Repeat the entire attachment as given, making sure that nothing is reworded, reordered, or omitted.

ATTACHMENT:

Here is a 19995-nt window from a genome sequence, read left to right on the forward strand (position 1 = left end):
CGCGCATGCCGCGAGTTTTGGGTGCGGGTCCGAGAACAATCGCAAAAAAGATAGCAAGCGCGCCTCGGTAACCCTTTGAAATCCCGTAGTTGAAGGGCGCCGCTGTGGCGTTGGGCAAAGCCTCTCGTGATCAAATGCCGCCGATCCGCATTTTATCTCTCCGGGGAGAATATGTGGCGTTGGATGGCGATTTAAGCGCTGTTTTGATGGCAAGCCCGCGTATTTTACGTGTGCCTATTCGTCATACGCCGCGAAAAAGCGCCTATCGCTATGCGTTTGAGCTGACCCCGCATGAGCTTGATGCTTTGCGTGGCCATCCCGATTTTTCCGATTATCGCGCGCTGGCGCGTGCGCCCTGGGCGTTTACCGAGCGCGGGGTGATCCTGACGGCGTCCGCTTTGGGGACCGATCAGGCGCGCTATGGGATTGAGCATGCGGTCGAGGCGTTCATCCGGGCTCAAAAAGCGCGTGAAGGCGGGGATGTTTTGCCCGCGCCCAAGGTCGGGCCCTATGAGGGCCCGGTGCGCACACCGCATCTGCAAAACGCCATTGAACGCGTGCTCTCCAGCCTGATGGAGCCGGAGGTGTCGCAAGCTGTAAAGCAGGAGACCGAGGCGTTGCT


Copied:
Here is a 19995-nt window from a genome sequence, read left to right on the forward strand (position 1 = left end):
CGCGCATGCCGCGAGTTTTGGGTGCGGGTCCGAGAACAATCGCAAAAAAGATAGCAAGCGCGCCTCGGTAACCCTTTGAAATCCCGTAGTTGAAGGGCGCCGCTGTGGCGTTGGGCAAAGCCTCTCGTGATCAAATGCCGCCGATCCGCATTTTATCTCTCCGGGGAGAATATGTGGCGTTGGATGGCGATTTAAGCGCTGTTTTGATGGCAAGCCCGCGTATTTTACGTGTGCCTATTCGTCATACGCCGCGAAAAAGCGCCTATCGCTATGCGTTTGAGCTGACCCCGCATGAGCTTGATGCTTTGCGTGGCCATCCCGATTTTTCCGATTATCGCGCGCTGGCGCGTGCGCCCTGGGCGTTTACCGAGCGCGGGGTGATCCTGACGGCGTCCGCTTTGGGGACCGATCAGGCGCGCTATGGGATTGAGCATGCGGTCGAGGCGTTCATCCGGGCTCAAAAAGCGCGTGAAGGCGGGGATGTTTTGCCCGCGCCCAAGGTCGGGCCCTATGAGGGCCCGGTGCGCACACCGCATCTGCAAAACGCCATTGAACGCGTGCTCTCCAGCCTGATGGAGCCGGAGGTGTCGCAAGCTGTAAAGCAGGAGACCGAGGCGTTGCT